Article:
Ulrich's late tenth-century biographer describes his ecclesiastical activities, emphasizing his visitations to the churches and monasteries in his diocese, during which he would give sermons in Latin (presumably with someone translating them into German for the uneducated), preside over episcopal courts, supervise the morals of the clergy under his care, and perform sacraments and liturgies. The bishop's spiritual duty was to ward off evil spirits, and liturgies, prayers calling upon God to bestow blessings, were conceived to be, in Fichtenau's phrase, 'a presentation of the divinely ordained order, with the bishop in the center and his clergy serving him.' A typical liturgy for the dedication of a new church had the bishop rapping on the church door with his crozier three times before the clergy within opened it for him, then drawing the alphabet with his crozier diagonally across the floor of the church. This would be followed by the bishop blessing the church with water mixed with ashes and salt, symbolizing the Christian people (the water), Christian teachings (the salt), and the passion of Christ (the ash). Such liturgical and ritual duties were in the tenth century more deemed to be more important spiritually for the faithful than pastoral care. Ulrich instructed the clergy under him mainly through his own example. A bishop was also expected to care for the poor, and the traditional formula for episcopal finances reserved one-quarter of revenues for the feeding and clothing of the poor.
Ulrich had other, less spiritual, duties as bishop. Another tenth-century bishop, Rather of Liege, explained his obligations as a newly consecrated bishop: "I was enthroned, I presided over an assembly of clerics, I led my military host against the enemies of the Emperor Otto (I), I returned, I received him who had consecrated me bishop (Bruno of Cologne) and served him, gave him gifts, accompanied him on his journey home as a most devoted servant. Then I turned around, traveled through the diocese, conferred with the most important clerics and laity about what was to be done in order to do justice with everyone" (from Fichtenau, p. 200).
In the tenth and the eleventh centuries kings relied upon bishops to be administrators and justices. They also relied on them for military service. Though canon law had long forbidden priests to shed blood, bishops nonetheless led troops into battle. The most holy of them, like Udalrich, did so unarmed, relying only on prayer to defend them. Many winked at the restrictions and emulated the model of Turpin in Song of Roland. In the year 1010 the bishops of Vich, Barcelona and Gerona all fell in battle. Popes John X and XII led papal armies in full armor. According to Gerhard, Bishop Ulrich took the lead in the defense of Augsburg against the invading Hungarians in 955. On the first day of the attack, Bishop Ulrich rode out to encourage the towns’ soldiers in their frantic defense of the city’s gate. While the battle raged, the bishop, dressed in his ecclesiastical robes without armor or shield to protect him, calmly looked on, protected, according to his biographer, by God’s favor. His presence inspired his men, who drove off the attackers. Ulrich returned to the city to direct throughout the night the repair and strengthening of its walls. As David Bachrach notes, Ulrich also strengthened the “spiritual defenses” of the city. Not only did he pray throughout the night, but he ordered half the women of Augsburg to march in a religious procession around the city and had the other half “cast themselves to the ground, flailing themselves and begging for mercy from the mother of God.” After he celebrated a public morning mass, he gave the soldiers communion before they returned to the fight against the heathen Hungarians. (Bachrach 79). Throughout the siege Ulrich encouraged the defenders with sermons that promised them the support of God.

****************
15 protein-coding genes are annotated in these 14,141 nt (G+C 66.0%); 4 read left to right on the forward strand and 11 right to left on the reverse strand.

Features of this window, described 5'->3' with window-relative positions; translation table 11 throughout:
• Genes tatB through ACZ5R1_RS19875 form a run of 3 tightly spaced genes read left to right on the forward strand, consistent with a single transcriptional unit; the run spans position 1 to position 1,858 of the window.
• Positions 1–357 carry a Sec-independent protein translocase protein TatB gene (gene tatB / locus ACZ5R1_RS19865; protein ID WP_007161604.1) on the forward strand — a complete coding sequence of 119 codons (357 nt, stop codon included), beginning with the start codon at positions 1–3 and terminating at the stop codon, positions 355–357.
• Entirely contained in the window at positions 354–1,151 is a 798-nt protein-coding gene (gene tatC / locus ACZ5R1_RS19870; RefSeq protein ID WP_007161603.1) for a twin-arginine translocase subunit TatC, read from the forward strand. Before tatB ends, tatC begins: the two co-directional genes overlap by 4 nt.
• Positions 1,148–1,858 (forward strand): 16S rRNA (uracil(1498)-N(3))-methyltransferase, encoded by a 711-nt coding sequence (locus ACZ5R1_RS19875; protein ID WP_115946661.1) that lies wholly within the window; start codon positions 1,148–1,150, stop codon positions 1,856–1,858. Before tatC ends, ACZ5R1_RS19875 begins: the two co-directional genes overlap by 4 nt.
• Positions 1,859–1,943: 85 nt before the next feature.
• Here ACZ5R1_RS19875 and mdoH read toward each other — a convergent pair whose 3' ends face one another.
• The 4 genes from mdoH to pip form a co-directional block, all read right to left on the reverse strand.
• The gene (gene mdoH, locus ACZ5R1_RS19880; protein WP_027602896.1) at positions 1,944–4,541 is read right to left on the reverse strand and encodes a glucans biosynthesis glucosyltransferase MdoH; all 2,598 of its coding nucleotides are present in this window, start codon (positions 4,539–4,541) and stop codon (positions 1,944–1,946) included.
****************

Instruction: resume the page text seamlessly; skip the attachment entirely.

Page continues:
Ulrich’s activities in defense of Augsburg against the Hungarians highlights the blurry boundaries between the secular and the spiritual in the tenth and eleventh centuries and the responsibility of bishops both for the material and spiritual welfare of the inhabitants of their sees. Ulrich acted recognizably as a secular commander in directing the repair of the town’s walls. But undoubtedly he regarded his prayers, sermons, and liturgical duties as his most critical contribution to the successful defense of the city. Unlike the fictional Bishop Turpin, Ulrich refused to dress in armor even in the presence of the enemy. He relied upon his ecclesiastical vestments to protect him from God’s enemies. Whether or not God heard the saint’s prayers, Ulrich’s calm demeanor and quiet confidence certainly contributed immeasurably to the morale of his troops and encouraged them to withstand the Hungarian assault until King Otto I arrived with a relief army.
Ulrich’s participation in combat was not extraordinary for a bishop of his day. What was more unusual was Ulrich’s careful attention to his liturgical and spiritual duties. In fact, many tenth and early eleventh century bishops differed little in their lifestyles from their comital kinsmen. The concern of monastic reformers about the falconry, hunting and dicing that went on in bishops' households is evidence of this blurring of distinction between the secular and spiritual aristocracies of the tenth and eleventh centuries.
Bachrach, David. Religion and the Conduct of War in the West c. 300-1215. Woodbrige: Boydell Press, 2003.
Fichtenau, Heinrich. Living in the Tenth Century. Trans. P. Geary. Chicago: University of Chicago, 1984.
Prinz, Heinrich. Klerus und Krieg im frűheren Mittlelalter. Stuttgart, 1971.
“St. Ulrich.” Catholic Encyclopedia. http://www.newadvent.org/cathen/15123a.htm
For Sonja Kulmala’s Estonian translation of this page, see: http://www.teileshop.de/blog/2016/10/22/kirik-ja-panna-aristokraatia-ca-950-saint-ulrich-augsburg-juhtum/v
For Arija Liepkalnietis’ Latvian translation, see: http://www.autoteileprofi.de/
For an Indonesian translation, see https://www.chameleonjohn.com/translations/udalrich-Indonesian